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Less than two years after it spent $8 billion to acquire Qualtrics, SAP announced it's spinning off the experience management software provider in an initial public offering.
The objective of the Qualtrics IPO, which was announced ahead of SAP's earnings report for the second quarter of 2020, is to "fortify Qualtrics' ability to capture the full market potential with experience management," according to SAP.
SAP acquired Qualtrics in November 2018, four days before it was to go public with its own IPO. The acquisition immediately raised questions about the price SAP paid and how Qualtrics' cloud-based experience management (XM) software would fit into SAP's product portfolio. Qualtrics is seen as a pioneer in XM software, which is used to measure and analyze customer and employee sentiment about company products and services.
Then-SAP CEO Bill McDermott and Jennifer Morgan, who was named SAP co-CEO after McDermott's departure in October 2019, were seen as Qualtrics' main proponents inside SAP, said Forrester Research analyst Liz Herbert. Morgan also departed SAP in April.
"We sensed right from the get-go that there were differing opinions about the value of bringing Qualtrics into SAP, back when the original acquisition happened," Herbert said. "[We heard] there was not full agreement about whether that was the right move."
Herbert also said the spinoff IPO likely was influenced by activist investor Elliott Management Corp., which bought a $1.3 billion stake in SAP in 2019. Elliott's pattern is to persuade companies to focus on their core assets -- and spin off what the investor doesn't view as core -- which makes the Qualtrics IPO "not too surprising," she said.
A shift in focus
Joshua Greenbaum, principal with Enterprise Applications Consulting, said the Qualtrics IPO is not a divorce but a shift in focus led by CEO Christian Klein after the departures of Qualtrics' biggest advocates. Klein appears to be focusing on SAP's core business, which is largely based in Germany, according to Greenbaum.
"It was always a struggle to figure out how to tuck Qualtrics into the big picture of SAP," he said. "There was always a lot of potential synergy, but it was hard for people to break away from the idea [that] Qualtrics is just a survey tool mentality. So that combination of lack of obvious synergy and the need to consolidate the business really led to this moment."
Still, Qualtrics' business has been strong overall and there's a good chance that SAP will make some of the money from its investment, Greenbaum said.
"The numbers have certainly looked good quarter-by-quarter, and there's been an uptick in revenue," he said. "It's been a good decision on a pure business level, but integrating Qualtrics into the bigger picture of what SAP wants to be has been difficult and there are skeptics who will look at what Qualtrics does as enterprise navel-gazing."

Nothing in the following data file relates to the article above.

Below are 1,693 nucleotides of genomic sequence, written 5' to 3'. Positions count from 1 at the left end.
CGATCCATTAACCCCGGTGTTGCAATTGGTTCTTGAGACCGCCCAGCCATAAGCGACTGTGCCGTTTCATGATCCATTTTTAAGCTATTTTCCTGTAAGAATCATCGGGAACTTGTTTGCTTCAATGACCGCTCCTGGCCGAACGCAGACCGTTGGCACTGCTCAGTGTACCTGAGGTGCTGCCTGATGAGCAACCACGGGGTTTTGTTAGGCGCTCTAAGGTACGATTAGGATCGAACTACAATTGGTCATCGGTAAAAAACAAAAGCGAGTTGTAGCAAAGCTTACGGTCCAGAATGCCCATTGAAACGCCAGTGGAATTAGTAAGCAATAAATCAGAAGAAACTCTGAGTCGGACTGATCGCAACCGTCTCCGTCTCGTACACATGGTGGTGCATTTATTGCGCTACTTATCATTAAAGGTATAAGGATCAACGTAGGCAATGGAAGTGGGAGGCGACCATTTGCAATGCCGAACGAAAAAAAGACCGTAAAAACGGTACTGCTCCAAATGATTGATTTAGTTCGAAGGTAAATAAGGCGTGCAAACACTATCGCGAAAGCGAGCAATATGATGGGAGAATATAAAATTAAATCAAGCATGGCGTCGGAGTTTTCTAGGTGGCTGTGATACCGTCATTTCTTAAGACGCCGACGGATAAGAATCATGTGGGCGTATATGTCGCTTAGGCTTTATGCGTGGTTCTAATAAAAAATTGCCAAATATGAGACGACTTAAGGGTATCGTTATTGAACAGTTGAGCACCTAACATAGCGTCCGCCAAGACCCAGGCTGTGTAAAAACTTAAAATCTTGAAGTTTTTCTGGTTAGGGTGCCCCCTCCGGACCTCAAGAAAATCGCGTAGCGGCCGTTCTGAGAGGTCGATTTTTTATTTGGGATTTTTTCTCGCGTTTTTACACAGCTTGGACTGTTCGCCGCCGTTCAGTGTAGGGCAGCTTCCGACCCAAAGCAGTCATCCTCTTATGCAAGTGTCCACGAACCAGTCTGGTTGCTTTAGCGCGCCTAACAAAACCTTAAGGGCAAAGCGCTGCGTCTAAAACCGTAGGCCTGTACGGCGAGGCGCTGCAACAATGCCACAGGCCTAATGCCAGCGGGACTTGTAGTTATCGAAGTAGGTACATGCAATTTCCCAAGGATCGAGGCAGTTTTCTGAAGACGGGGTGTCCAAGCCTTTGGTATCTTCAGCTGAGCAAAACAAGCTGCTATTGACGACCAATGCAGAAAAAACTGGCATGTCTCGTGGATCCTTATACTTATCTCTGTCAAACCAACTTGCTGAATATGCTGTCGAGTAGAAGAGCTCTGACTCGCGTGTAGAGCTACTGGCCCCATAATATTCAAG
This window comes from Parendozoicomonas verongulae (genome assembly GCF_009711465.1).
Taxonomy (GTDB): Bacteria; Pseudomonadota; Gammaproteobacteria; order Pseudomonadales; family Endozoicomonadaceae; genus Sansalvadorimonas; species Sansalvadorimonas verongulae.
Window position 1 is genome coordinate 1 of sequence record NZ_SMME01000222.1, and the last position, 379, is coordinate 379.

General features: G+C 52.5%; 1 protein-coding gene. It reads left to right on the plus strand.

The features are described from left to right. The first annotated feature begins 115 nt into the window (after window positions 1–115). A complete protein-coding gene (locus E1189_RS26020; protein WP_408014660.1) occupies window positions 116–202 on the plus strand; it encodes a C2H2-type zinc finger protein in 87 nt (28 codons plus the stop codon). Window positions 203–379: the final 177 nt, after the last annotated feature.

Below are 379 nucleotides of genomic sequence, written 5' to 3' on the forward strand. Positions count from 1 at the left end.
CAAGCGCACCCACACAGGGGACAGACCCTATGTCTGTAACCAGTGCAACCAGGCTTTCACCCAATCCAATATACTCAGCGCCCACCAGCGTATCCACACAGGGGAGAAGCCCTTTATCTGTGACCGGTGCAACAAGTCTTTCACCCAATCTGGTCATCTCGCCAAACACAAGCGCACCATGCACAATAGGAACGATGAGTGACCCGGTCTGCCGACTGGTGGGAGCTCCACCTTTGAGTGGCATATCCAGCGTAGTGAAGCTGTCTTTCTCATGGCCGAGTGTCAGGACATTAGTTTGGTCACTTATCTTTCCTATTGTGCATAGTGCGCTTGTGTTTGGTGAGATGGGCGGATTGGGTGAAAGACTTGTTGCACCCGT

The Qualtrics IPO may provide SAP with cash it can use for other important acquisitions, and allow both companies to focus on their core business, agreed Predrag Jakovljevic, principal industry analyst at Technology Evaluation Centers, an enterprise technology analysis firm in Montreal.
"Qualtrics really doesn't need SAP, as their R&D and sales were already pretty strong and they had a reputation as a best-of-breed in customer experience," Jakovljevic said. "But on its own, Qualtrics can sell to many other ecosystems. For example Siemens recently said that they like Qualtrics for PLM, for new product introduction sentiments by customers."
While the IPO will give Qualtrics the authority to run its own affairs, said Faith Adams, senior analyst at Forrester, the specter of SAP will remain for some.
"Qualtrics, unlike one of its main competitors Medallia, has not made any acquisitions since being acquired by SAP, so this move will free them up to be more in control to do more -- and faster, " Adams said. "That said, Qualtrics has benefitted from SAP in some cases and they were able to win deals that they normally would have lost. But the SAP relationship also hurt them in some cases, and SAP is not going away with the spinoff. So, these customers who were concerned about the influence will remain concerned."
Autonomy for Qualtrics but limited integration
Qualtrics, which declined to comment for this story, had already been operating with more autonomy than SAP's other cloud acquisitions, including SAP Ariba, SAP SuccessFactors, SAP Fieldglass and Concur. The current Qualtrics management team, led by CEO Ryan Smith, will continue to operate the company.